Completed Portraits: British 19th C 19 Is Thomas Lemming the artist of this portrait?

HSW_HMAG_210
Topic: Artist

I would like to direct your attention to the following research about Thomas Leeming, artist (https://bit.ly/3xPEkMa and https://bit.ly/3b5fvBZ). You may want to compare the research to any physical or other information you may have about the painting.

Patty Macsisak, Entry reviewed by Art UK

Completed, Outcome

This discussion is now closed. In spite of two artists being alluded to it has not been possible to attribute to either artist with any confidence. The sitter’s dates have been added to the Art UK record for this portrait.

Thank you to everyone who contributed to the discussion. To anyone viewing this discussion for the first time, please see below for all the comments that led to this conclusion.

18 comments

The Collection has commented: 'There is a possibility that Thomas Leeming is linked to this painting as Fallowes was a founder of the Hereford subscription library in 1815, the year our chess club picture was painted (https://bit.ly/2SyWIJ9), and therefore would have been known to the gentlemen depicted and Leeming himself. However, at the moment there is no other evidence that he was the artist responsible for this picture. There are no inscriptions or labels which give any clues to attribution. It was given to the Museum in 1900 by the Shareholders of the Hereford Permanent Library (the year of its dissolution). This library was superseded in 1874 by the Hereford Free Library and Museum.'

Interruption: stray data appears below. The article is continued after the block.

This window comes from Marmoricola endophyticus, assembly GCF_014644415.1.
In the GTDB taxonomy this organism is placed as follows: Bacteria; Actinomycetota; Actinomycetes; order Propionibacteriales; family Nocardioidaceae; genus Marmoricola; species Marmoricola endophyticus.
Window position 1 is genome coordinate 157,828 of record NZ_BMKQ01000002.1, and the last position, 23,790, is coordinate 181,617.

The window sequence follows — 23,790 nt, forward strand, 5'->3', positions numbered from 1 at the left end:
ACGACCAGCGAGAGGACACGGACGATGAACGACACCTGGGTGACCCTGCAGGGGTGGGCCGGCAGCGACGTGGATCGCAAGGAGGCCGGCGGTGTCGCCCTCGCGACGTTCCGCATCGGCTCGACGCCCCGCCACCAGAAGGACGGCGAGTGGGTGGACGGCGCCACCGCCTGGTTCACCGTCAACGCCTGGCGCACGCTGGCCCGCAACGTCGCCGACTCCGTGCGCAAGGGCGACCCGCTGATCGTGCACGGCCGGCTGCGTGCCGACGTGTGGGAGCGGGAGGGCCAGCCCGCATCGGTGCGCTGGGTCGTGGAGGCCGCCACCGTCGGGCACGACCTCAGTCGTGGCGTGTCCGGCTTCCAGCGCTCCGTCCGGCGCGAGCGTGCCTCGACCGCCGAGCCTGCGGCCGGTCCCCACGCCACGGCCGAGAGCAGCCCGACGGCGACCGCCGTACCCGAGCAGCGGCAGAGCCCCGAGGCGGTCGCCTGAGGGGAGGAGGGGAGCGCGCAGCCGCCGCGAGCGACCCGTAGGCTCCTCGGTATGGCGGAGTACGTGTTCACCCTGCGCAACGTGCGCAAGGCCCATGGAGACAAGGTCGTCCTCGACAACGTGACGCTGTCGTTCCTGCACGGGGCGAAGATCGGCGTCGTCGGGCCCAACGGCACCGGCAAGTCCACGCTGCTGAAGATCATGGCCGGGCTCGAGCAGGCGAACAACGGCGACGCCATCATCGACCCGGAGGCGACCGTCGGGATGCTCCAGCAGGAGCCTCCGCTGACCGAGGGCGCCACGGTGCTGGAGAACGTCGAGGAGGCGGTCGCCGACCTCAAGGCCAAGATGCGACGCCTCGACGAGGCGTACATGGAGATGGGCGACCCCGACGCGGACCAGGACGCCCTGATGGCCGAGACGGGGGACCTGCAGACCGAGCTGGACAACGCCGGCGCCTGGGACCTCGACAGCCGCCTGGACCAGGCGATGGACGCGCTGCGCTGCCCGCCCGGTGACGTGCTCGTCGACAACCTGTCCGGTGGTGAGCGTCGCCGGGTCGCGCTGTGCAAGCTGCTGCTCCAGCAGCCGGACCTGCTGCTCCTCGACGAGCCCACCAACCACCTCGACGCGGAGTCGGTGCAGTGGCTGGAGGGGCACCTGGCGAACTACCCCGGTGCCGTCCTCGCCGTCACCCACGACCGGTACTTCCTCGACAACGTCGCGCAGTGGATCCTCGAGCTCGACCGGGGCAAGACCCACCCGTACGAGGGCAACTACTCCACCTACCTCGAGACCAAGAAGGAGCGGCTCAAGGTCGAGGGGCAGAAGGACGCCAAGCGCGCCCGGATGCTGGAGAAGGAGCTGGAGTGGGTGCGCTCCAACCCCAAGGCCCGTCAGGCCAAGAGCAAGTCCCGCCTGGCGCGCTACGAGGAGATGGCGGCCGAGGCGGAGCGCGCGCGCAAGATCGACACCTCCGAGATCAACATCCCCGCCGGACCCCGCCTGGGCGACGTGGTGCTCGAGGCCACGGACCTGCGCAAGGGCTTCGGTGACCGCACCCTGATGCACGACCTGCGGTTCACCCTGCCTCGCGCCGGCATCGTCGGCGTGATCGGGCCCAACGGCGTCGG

Jacinto Regalado,

Does the collection know the vital dates for Benjamin Fallowes?

Martin Hopkinson,

His will of 2 May 1818 is at Kew
He was articled as a Clerk to a relative also called Benjamin Fellowes in 1775
On 30 June 1791 he was living in Milk Street, Hereford
Another man of this name may have lived not so far away in Leominster

Martin Hopkinson,

Many references to him can be found in the National Archives

Jacinto Regalado,

The picture is in poor condition and obviously in need of restoration, which obscures examination. The closest thing to it by Leeming on Art UK is the following, which looks like better work but is also in much better condition:

https://bit.ly/3uMEp1a

Jacinto Regalado,

I meant to say that while one cannot be certain, the Fallowes portrait could be by Leeming.

Unfortunately, I have no other evidence to offer on the Fallowes painting at this stage. The possible link to Thomas Leeming in relation to this picture is recorded but, as I have described, it is circumstantial. Comparison with the Oxford painting of Anthony Cooper is interesting but for contrast and simple amusement I attach an image and obituary of Rev. William Hollings depicted in watercolour by Leeming.

To try to make progress on this discussion, may I suggest that the collection supplies an image of the reverse of this apparently unlined painting. At the moment the collection has commented "There are no inscriptions or labels which give any clues to attribution". But could there be non-attributional markings?